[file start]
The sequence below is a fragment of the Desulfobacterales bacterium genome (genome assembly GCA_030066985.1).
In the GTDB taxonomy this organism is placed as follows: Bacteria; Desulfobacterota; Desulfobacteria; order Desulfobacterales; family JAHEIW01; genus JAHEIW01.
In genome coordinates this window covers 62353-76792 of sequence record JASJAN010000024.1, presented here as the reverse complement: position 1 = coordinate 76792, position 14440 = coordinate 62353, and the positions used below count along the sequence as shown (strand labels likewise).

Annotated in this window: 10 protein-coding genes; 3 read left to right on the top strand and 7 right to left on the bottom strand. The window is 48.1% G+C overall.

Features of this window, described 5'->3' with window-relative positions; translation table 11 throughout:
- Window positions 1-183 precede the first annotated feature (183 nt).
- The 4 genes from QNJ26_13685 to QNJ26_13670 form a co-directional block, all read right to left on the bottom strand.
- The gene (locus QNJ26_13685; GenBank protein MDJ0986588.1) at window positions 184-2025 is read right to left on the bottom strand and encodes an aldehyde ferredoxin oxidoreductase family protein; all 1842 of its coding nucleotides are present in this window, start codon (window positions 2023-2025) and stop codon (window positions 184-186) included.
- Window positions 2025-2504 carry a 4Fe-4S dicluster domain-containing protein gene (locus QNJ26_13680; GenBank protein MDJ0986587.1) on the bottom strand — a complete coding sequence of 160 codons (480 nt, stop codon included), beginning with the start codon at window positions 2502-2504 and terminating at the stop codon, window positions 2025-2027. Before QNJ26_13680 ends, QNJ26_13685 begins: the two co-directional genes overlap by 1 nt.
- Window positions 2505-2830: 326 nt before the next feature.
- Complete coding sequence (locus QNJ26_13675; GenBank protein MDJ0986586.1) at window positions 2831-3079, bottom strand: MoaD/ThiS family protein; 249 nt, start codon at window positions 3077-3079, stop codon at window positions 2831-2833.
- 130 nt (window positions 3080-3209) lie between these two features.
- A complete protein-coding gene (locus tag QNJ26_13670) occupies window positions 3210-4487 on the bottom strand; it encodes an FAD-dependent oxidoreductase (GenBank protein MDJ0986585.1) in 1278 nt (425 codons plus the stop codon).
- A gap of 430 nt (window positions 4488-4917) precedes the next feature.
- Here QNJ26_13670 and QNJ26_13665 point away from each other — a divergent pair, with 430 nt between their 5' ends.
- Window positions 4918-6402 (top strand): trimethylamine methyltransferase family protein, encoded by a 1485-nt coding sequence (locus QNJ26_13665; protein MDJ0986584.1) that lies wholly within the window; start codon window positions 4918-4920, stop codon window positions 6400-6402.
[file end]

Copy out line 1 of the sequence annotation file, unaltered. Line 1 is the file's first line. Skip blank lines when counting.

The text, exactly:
The sequence below is a fragment of the Desulfobacterales bacterium genome (genome assembly GCA_030066985.1).